Toxicity of C10-, C11-, C12-, and C14-polychlorinated alkanes to Japanese medaka (Oryzias latipes) embryos
Environmental Toxicology and Chemistry
2, 3, 7, 8- Tetrachlorodibenzo-p-dioxin, Chlorinated paraffins Tissue concentrations, LC50, Lowest observable effect concentration
Japanese medaka (Oryzias latipes) eggs were exposed to aqueous concentrations of six polychlorinated n-alkane (PCA) standards (C10H15.5Cl6.5, C10H15.3Cl6.7, C11H18.4Cl5.6, C12H19.5Cl6.5, C14H24.9Cl5.1, and C14H23.3Cl6.7) of known carbon chain length and chlorine content to assess their toxicity. Eggs were also exposed to 2,3,7,8-tetrachlorodibenzo-p-dioxin (TCDD) to act as a positive control. Chlorinated paraffins are complex industrial products for which there is a lack of toxicological data on individual congeners. High aqueous concentrations of C10H15.5Cl6.5 and C10H15.3Cl6.7 (9,600 and 7,700 ng/ml, respectively) caused 100% mortality in eggs, but no other significant mortalities or lesions were observed at lower concentrations or in any eggs exposed to the other PCAs. Larvae from eggs exposed to high concentrations of the C10-, C11- and C12-PCAs were extremely lethargic or did not move, although a heart beat was present. The concentrations in these exposures and the tissue concentrations of the larvae were at levels that should elicit narcosis. Concentrations of the C14-PCAs in larvae did not reach narcotic levels, and larvae in these exposures appeared normal with no signs of narcosis. The TCDD was found to be extremely embryotoxic, consistent with past work using Japanese medaka eggs. The ratio of LC50 of TCDD to the LC50 of the PCAs, based on acute toxicity and TCDD results, were all <0.0001, and most were <0.000001. These results suggest that the acute mechanism of toxicity of lower chlorinated, short (C10-13) and medium (C14-18) carbon chain PCAs is narcosis and that chlorine substitution on the terminal carbons of PCAs does not significantly increase nor decrease the toxicity of C10- and C14-PCAs. However, additional work is needed to assess a greater range of PCAs as well as their sublethal effects and chronic toxicity.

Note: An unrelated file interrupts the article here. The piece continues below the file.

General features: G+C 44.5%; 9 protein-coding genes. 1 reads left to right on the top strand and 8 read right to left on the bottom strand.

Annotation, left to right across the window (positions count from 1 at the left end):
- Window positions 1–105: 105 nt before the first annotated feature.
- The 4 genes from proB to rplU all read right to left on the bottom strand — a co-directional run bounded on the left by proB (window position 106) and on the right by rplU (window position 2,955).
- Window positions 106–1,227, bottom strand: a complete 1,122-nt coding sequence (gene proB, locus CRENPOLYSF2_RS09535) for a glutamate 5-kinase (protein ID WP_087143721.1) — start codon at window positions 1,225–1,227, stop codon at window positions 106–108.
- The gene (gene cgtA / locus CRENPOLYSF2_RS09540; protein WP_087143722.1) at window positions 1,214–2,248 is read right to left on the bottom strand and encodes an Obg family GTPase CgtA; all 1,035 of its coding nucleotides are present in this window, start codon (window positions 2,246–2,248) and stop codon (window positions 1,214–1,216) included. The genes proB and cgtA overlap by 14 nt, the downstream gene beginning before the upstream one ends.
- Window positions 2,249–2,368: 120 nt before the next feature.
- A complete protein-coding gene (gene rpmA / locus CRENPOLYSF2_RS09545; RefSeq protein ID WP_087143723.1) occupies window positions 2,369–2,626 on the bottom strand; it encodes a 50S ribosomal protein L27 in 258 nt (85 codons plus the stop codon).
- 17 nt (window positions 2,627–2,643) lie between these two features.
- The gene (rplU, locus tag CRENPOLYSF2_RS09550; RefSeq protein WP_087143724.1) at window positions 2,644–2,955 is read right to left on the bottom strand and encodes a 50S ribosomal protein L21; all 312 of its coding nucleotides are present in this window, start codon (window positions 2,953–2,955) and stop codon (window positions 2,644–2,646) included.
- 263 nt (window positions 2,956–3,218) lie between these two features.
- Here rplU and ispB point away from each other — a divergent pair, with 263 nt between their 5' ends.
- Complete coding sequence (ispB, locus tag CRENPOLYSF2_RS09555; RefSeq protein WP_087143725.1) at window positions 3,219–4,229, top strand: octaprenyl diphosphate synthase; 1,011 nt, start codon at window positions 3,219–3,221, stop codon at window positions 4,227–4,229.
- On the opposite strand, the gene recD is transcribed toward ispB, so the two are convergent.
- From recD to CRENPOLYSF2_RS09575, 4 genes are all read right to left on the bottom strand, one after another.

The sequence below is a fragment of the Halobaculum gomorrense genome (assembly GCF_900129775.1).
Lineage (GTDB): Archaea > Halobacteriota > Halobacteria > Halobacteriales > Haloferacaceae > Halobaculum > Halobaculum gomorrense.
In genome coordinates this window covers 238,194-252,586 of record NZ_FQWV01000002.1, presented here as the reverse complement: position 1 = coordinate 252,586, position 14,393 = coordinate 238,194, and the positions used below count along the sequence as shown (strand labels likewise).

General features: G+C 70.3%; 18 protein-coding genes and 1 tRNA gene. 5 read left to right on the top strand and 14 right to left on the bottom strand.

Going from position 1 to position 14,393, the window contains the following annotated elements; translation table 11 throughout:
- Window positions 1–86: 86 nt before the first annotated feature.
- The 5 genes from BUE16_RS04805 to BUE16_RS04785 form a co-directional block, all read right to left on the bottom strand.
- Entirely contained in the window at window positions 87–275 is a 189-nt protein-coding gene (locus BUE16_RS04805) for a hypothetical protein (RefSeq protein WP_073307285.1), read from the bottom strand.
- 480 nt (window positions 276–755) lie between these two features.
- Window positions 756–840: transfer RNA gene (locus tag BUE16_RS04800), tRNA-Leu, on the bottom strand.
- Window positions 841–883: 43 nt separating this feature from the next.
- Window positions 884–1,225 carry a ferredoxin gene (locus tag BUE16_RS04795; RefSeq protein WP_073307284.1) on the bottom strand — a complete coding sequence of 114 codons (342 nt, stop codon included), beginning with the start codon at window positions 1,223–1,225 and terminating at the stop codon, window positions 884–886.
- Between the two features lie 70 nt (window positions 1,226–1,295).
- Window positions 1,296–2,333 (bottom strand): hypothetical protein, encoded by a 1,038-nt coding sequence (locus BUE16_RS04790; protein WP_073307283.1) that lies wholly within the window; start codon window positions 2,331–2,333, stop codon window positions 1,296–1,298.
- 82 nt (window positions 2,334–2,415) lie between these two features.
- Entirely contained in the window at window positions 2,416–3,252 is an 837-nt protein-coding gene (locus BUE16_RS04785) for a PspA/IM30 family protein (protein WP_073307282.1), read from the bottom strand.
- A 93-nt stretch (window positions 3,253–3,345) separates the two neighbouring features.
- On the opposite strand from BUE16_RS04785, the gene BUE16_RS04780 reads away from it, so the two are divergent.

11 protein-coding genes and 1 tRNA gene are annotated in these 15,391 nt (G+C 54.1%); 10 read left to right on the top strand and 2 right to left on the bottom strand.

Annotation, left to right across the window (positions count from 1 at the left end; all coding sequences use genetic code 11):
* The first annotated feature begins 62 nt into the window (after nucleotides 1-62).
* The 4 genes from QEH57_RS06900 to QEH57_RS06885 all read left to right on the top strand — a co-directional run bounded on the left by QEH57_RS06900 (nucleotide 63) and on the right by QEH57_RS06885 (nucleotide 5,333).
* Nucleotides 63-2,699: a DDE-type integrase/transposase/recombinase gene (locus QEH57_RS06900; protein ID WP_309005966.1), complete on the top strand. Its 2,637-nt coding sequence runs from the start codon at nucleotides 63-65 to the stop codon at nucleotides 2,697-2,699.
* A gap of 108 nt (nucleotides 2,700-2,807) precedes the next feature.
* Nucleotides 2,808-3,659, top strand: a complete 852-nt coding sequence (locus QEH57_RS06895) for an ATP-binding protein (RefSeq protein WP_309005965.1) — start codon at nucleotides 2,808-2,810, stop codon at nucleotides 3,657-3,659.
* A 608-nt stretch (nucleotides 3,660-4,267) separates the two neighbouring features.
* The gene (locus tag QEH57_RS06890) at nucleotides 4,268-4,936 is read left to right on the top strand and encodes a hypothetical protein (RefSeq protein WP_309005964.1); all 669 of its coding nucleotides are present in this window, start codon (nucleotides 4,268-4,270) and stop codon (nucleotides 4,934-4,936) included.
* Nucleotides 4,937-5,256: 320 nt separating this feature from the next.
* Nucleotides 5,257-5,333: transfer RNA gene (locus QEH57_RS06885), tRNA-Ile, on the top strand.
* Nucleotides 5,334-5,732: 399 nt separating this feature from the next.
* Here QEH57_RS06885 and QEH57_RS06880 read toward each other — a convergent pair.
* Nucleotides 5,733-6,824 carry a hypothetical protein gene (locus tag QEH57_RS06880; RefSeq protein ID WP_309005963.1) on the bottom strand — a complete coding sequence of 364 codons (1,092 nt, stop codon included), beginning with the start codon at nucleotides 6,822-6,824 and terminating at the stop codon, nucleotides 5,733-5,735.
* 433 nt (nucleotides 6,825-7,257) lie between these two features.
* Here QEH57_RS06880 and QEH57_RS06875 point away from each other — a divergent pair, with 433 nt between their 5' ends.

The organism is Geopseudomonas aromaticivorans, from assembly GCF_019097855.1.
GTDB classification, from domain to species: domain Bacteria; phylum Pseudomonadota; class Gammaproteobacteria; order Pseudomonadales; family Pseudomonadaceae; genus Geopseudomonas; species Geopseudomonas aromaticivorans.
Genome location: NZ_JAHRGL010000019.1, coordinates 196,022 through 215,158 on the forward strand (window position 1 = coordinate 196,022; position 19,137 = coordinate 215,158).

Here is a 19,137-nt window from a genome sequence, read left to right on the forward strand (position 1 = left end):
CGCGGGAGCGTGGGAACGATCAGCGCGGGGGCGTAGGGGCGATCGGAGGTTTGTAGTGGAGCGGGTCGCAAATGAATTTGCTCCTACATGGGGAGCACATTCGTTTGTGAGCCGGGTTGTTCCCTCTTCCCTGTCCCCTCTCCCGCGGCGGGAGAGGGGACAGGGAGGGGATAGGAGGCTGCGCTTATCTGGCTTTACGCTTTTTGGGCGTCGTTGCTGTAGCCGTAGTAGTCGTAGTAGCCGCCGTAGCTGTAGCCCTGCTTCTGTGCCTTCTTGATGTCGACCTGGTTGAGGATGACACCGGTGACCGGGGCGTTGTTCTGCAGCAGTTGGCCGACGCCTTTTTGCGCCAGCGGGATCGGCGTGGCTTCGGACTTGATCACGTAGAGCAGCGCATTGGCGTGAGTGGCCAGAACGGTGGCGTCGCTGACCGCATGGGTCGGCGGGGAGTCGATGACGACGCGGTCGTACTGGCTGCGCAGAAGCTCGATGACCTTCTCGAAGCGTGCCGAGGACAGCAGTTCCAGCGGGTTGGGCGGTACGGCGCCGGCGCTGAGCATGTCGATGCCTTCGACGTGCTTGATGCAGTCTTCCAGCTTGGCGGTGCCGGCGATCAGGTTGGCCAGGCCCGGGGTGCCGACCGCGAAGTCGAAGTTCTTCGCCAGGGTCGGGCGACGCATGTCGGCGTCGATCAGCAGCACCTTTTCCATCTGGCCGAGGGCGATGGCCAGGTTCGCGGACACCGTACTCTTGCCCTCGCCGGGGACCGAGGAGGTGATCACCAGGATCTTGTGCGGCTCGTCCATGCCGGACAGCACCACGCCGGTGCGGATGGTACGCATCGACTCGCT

Fisk, Aaron T.; Tomy, Gregg T.; and Muir, Derek C.G.. (1999). Toxicity of C10-, C11-, C12-, and C14-polychlorinated alkanes to Japanese medaka (Oryzias latipes) embryos. Environmental Toxicology and Chemistry, 18 (12), 2894-2902.